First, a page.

Exercise 16.3 | Q 6 | Page 404

There are four men and six women on the city council. If one council member is selected for a committee at random, how likely is it that it is a woman?

Exercise 16.3 | Q 7 | Page 404

A fair coin is tossed four times, and a person win Re 1 for each head and lose Rs 1.50 for each tail that turns up. From the sample space calculate how many different amounts of money you can have after four tosses and the probability of having each of these amounts.

Exercise 16.3 | Q 8 | Page 404

Three coins are tossed once. Find the probability of getting

(i) 3 heads

(ii) 2 heads

(iii) at least 2 heads

(iv) at most 2 heads

(v) no head

(vi) 3 tails

(vii) exactly two tails

(viii) no tail (ix) at most two tails.

Exercise 16.3 | Q 9 | Page 404

If 2/11 is the probability of an event, what is the probability of the event ‘not A’.

Exercise 16.3 | Q 10 | Page 404

A letter is chosen at random from the word ‘ASSASSINATION’. Find the probability that letter is (i) a vowel (ii) an consonant

Exercise 16.3 | Q 11 | Page 405

In a lottery, person choses six different natural numbers at random from 1 to 20, and if these six numbers match with the six numbers already fixed by the lottery committee, he wins the prize. What is the probability of winning the prize in the game? [Hint: order of the numbers is not important.]

Exercise 16.3 | Q 12.1 | Page 405

Check whether the following probabilities P(A) and P(B) are consistently defined

P(A) = 0.5, P(B) = 0.7, P(A ∩ B) = 0.6

Exercise 16.3 | Q 12.2 | Page 405

Check whether the following probabilities P(A) and P(B) are consistently defined'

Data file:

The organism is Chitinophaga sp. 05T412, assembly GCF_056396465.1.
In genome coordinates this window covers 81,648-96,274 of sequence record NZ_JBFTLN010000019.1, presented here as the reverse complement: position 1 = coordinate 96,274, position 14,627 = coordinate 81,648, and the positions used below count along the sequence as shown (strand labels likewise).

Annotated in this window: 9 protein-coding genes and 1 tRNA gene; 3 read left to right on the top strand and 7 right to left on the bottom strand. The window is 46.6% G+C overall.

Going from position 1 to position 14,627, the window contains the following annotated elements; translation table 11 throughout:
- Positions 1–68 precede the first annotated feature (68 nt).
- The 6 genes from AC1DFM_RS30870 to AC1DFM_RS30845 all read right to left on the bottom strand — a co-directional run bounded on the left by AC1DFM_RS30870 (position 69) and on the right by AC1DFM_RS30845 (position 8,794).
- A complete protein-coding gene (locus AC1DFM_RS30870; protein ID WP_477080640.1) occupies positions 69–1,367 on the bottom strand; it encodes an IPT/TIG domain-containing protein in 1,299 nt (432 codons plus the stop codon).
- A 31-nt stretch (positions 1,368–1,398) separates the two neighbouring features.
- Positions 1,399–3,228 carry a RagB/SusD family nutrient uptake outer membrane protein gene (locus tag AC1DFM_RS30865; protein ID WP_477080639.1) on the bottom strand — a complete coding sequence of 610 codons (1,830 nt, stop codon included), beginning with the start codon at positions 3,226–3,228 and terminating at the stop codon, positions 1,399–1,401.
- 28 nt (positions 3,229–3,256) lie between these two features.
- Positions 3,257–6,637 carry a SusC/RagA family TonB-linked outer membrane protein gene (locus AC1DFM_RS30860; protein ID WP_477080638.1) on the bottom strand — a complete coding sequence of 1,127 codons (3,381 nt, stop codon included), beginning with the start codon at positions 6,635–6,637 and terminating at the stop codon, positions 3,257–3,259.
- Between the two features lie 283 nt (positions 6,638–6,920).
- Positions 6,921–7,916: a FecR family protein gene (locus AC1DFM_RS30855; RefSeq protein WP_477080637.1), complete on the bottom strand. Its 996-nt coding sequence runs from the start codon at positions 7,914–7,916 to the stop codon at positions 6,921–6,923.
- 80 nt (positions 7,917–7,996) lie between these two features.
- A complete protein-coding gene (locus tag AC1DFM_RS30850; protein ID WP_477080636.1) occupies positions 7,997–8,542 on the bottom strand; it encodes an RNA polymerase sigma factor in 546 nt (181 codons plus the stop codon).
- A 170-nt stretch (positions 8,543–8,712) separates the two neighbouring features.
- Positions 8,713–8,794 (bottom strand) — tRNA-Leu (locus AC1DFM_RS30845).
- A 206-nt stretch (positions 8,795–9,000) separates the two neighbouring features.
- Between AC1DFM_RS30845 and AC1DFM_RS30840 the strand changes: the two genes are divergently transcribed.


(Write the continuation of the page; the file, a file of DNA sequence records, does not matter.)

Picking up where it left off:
P(A) = 0.5, P(B) = 0.4, P(A ∪ B) = 0.8

Exercise 16.3 | Q 13.1 | Page 405

Fill in the blanks in following table:

 

P(A)

P(B)

P(A  B)

P(A  B)

 

1/3

1/5

1/15

Exercise 16.3 | Q 13.2 | Page 405

Fill in the blanks in following table:

 

P(A)

P(B)

P(A  B)

P(A  B)

 

0.35

0.25

0.6

 

Exercise 16.3 | Q 13.3 | Page 405

Fill in the blanks in following table:

 

P(A)

P(B)

P(A  B)

P(A  B)

 

0.5

0.35

0.7

Exercise 16.3 | Q 14 | Page 405

Given P(A) = 3/5 and P(B) = 1/5 . Find P(A or B), if A and B are mutually exclusive events.

Exercise 16.3 | Q 15 | Page 405

If E and F are events such that P(E) =1/4 , P(F) =1/2  and P(E and F) =1/8, find:(i) P(E or F), (ii) P(not E and not F).

Exercise 16.3 | Q 16 | Page 405

Events E and F are such that P(not E or not F) = 0.25, State whether E and F are mutually exclusive.

 
Exercise 16.3 | Q 17.1 | Page 405

A and B are events such that P(A) = 0.42, P(B) = 0.48 and P(A and B) = 0.16. Determine P(not A)

Exercise 16.3 | Q 17.2 | Page 405

A and B are events such that P(A) = 0.42, P(B) = 0.48 and P(A and B) = 0.16. Determine  P (not B)

Exercise 16.3 | Q 17.3 | Page 405

A and B are events such that P(A) = 0.42, P(B) = 0.48 and P(A and B) = 0.16. Determine P(A or B).

Exercise 16.3 | Q 18 | Page 405

In Class XI of a school 40% of the students study Mathematics and 30% study Biology. 10% of the class study both Mathematics and Biology. If a student is selected at random from the class, find the probability that he will be studying Mathematics or Biology.

Exercise 16.3 | Q 19 | Page 405

In an entrance test that is graded on the basis of two examinations, the probability of a randomly chosen student passing the first examination is 0.8 and the probability of passing the second examination is 0.7. The probability of passing at least one of them is 0.95. What is the probability of passing both?

Exercise 16.3 | Q 20 | Page 405

The probability that a student will pass the final examination in both English and Hindi is 0.5 and the probability of passing neither is 0.1. If the probability of passing the English examination is 0.75, what is the probability of passing the Hindi examination?

Exercise 16.3 | Q 21 | Page 406

In a class of 60 students, 30 opted for NCC, 32 opted for NSS and 24 opted for both NCC and NSS. If one of these students is selected at random, find the probability that

(i) The student opted for NCC or NSS.

(ii) The student has opted neither NCC nor NSS.

(iii) The student has opted NSS but not NCC.

Miscellaneous Exercise [Pages 408 - 409]

NCERT solutions for Class 11 Mathematics Chapter 16 Probability Miscellaneous Exercise [Pages 408 - 409]

Miscellaneous Exercise | Q 1 | Page 408

A box contains 10 red marbles, 20 blue marbles and 30 green marbles. 5 marbles are drawn from the box, what is the probability that